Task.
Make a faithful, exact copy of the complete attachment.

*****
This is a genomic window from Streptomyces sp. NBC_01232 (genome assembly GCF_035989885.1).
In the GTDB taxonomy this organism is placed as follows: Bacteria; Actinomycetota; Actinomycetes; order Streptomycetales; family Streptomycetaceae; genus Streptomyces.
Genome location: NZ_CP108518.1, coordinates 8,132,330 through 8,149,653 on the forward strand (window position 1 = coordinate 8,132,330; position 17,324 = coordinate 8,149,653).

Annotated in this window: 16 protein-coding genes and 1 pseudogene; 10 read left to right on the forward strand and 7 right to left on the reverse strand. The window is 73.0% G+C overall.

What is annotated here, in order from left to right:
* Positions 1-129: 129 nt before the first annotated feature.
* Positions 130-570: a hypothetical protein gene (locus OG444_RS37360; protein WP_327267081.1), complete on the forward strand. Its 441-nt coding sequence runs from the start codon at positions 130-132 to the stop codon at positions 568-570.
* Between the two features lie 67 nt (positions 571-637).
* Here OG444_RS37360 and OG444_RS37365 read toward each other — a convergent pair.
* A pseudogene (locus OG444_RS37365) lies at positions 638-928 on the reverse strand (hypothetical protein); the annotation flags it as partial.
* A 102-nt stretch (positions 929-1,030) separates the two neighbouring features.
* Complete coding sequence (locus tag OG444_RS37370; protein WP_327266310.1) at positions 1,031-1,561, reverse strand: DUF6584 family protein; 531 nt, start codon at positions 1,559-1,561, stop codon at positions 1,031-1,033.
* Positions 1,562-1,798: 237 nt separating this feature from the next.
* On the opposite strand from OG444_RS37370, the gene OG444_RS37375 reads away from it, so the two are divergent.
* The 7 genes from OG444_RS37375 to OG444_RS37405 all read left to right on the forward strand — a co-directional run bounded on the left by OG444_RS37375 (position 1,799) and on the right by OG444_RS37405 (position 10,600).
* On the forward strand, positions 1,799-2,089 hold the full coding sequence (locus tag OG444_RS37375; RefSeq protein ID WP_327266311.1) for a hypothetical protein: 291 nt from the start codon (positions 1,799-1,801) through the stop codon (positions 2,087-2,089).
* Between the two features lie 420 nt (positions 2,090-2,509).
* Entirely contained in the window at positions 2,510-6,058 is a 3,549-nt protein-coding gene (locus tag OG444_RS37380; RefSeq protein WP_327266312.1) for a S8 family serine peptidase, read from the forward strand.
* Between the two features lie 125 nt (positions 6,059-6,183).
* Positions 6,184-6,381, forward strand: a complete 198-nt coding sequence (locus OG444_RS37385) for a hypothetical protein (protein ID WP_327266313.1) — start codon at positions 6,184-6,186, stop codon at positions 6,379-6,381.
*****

This is a genomic window from Streptomyces sp. NBC_01232 (genome assembly GCF_035989885.1).
In the GTDB taxonomy this organism is placed as follows: Bacteria; Actinomycetota; Actinomycetes; order Streptomycetales; family Streptomycetaceae; genus Streptomyces.
Genome location: NZ_CP108518.1, coordinates 8,132,330 through 8,149,653 on the forward strand (window position 1 = coordinate 8,132,330; position 17,324 = coordinate 8,149,653).

Annotated in this window: 16 protein-coding genes and 1 pseudogene; 10 read left to right on the forward strand and 7 right to left on the reverse strand. The window is 73.0% G+C overall.

What is annotated here, in order from left to right:
* Positions 1-129: 129 nt before the first annotated feature.
* Positions 130-570: a hypothetical protein gene (locus OG444_RS37360; protein WP_327267081.1), complete on the forward strand. Its 441-nt coding sequence runs from the start codon at positions 130-132 to the stop codon at positions 568-570.
* Between the two features lie 67 nt (positions 571-637).
* Here OG444_RS37360 and OG444_RS37365 read toward each other — a convergent pair.
* A pseudogene (locus OG444_RS37365) lies at positions 638-928 on the reverse strand (hypothetical protein); the annotation flags it as partial.
* A 102-nt stretch (positions 929-1,030) separates the two neighbouring features.
* Complete coding sequence (locus tag OG444_RS37370; protein WP_327266310.1) at positions 1,031-1,561, reverse strand: DUF6584 family protein; 531 nt, start codon at positions 1,559-1,561, stop codon at positions 1,031-1,033.
* Positions 1,562-1,798: 237 nt separating this feature from the next.
* On the opposite strand from OG444_RS37370, the gene OG444_RS37375 reads away from it, so the two are divergent.
* The 7 genes from OG444_RS37375 to OG444_RS37405 all read left to right on the forward strand — a co-directional run bounded on the left by OG444_RS37375 (position 1,799) and on the right by OG444_RS37405 (position 10,600).
* On the forward strand, positions 1,799-2,089 hold the full coding sequence (locus tag OG444_RS37375; RefSeq protein ID WP_327266311.1) for a hypothetical protein: 291 nt from the start codon (positions 1,799-1,801) through the stop codon (positions 2,087-2,089).
* Between the two features lie 420 nt (positions 2,090-2,509).
* Entirely contained in the window at positions 2,510-6,058 is a 3,549-nt protein-coding gene (locus tag OG444_RS37380; RefSeq protein WP_327266312.1) for a S8 family serine peptidase, read from the forward strand.
* Between the two features lie 125 nt (positions 6,059-6,183).
* Positions 6,184-6,381, forward strand: a complete 198-nt coding sequence (locus OG444_RS37385) for a hypothetical protein (protein ID WP_327266313.1) — start codon at positions 6,184-6,186, stop codon at positions 6,379-6,381.